Christenson insists his optimism has basis for fact, and is not based on hope or self brainwashing. 


“When I came down here and started throwing like the third of February, I had some stiffness in my shoulder and elbow which everybody goes through. But it just cleared right out and my arm is getting real strong, I don’t think I'll have any problem.” 


But in a recent spring training contest, Christenson was struck by a line drive, bruising the inside of a knee. The club trainer said it was not serious. 


Christenson, however, does admit he has had some problem with slight hamstring muscle pulls, because he has changed his physical conditioning program to include running for the first time in three years. The Phillies always have kept him from running because of his back problem. 


New manager Dallas Green said he instituted the running program for Christenson. 


“He and I have talked about where he (Christenson) is in his career, and I told him flat out that the program he was under the last few years in my opinion was not going to get it,” Green said.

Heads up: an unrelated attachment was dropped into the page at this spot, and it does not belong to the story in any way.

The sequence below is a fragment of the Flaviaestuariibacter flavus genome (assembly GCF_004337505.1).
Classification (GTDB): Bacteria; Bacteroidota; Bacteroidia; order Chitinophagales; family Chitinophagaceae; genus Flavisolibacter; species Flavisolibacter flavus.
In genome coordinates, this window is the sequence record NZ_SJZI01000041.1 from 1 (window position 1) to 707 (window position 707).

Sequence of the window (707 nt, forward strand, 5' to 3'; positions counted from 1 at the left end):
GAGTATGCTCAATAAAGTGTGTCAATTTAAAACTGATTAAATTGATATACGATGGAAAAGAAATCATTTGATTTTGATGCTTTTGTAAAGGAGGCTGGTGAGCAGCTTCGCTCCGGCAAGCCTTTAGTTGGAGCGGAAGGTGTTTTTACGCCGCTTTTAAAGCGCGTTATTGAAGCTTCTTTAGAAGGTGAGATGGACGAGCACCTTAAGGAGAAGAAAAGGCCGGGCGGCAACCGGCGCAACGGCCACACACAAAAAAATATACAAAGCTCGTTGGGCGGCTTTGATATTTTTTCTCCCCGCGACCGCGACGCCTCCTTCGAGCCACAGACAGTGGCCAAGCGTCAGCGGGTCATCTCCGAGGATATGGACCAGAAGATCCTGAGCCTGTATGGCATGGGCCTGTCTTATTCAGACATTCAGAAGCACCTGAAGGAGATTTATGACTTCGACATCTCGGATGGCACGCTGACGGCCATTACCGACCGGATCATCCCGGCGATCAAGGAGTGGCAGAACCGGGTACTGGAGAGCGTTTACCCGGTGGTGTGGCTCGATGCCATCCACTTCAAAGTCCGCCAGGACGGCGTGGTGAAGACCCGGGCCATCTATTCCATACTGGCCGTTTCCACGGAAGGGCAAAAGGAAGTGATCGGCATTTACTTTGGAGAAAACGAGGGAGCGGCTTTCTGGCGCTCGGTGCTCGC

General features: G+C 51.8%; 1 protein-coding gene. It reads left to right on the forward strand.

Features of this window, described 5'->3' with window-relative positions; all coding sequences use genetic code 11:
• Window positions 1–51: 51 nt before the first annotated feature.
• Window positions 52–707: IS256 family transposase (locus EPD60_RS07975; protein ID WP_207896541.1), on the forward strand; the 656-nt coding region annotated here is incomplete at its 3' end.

Rose Leads Phils Past Orioles


CLEARWATER, Fla. (AP) — Pete Rose collected three hits, scoring twice and driving in three runs, as the Philadelphia Phillies beat the Baltimore Orioles 6-3 Tuesday in a major league exhibition game. 


Rose, who raised his spring average to .384, struck first in the first inning. He held up on second when Greg Luzinski sent a long fly over center fielder Al Bumbry’s head. 


The ball hit the center field wall for a double but Rose got a late start and almost was thrown out at home. Catcher Floyd Rayford caught the relay throw but was run over by Rose. As the ball rolled away, Bake McBride also scored and the Phillies overcame a deficit caused by Ken Singleton's two-run homer. 


In the second, the Phillies took the lead when Rose singled in Larry Bowa from third with two outs. Philadelphia put the game away with two more runs in the seventh one coming on a Rose single. 


Rawly Eastwick gave up only three hits in three scoreless relief innings for the Phillies, who are 8-4 in exhibition play. 


Lerrin LaGrow followed Eastwick and held the Orioles scoreless for two innings. The American League champs now are 7-7.

Owners Sticking to Proposal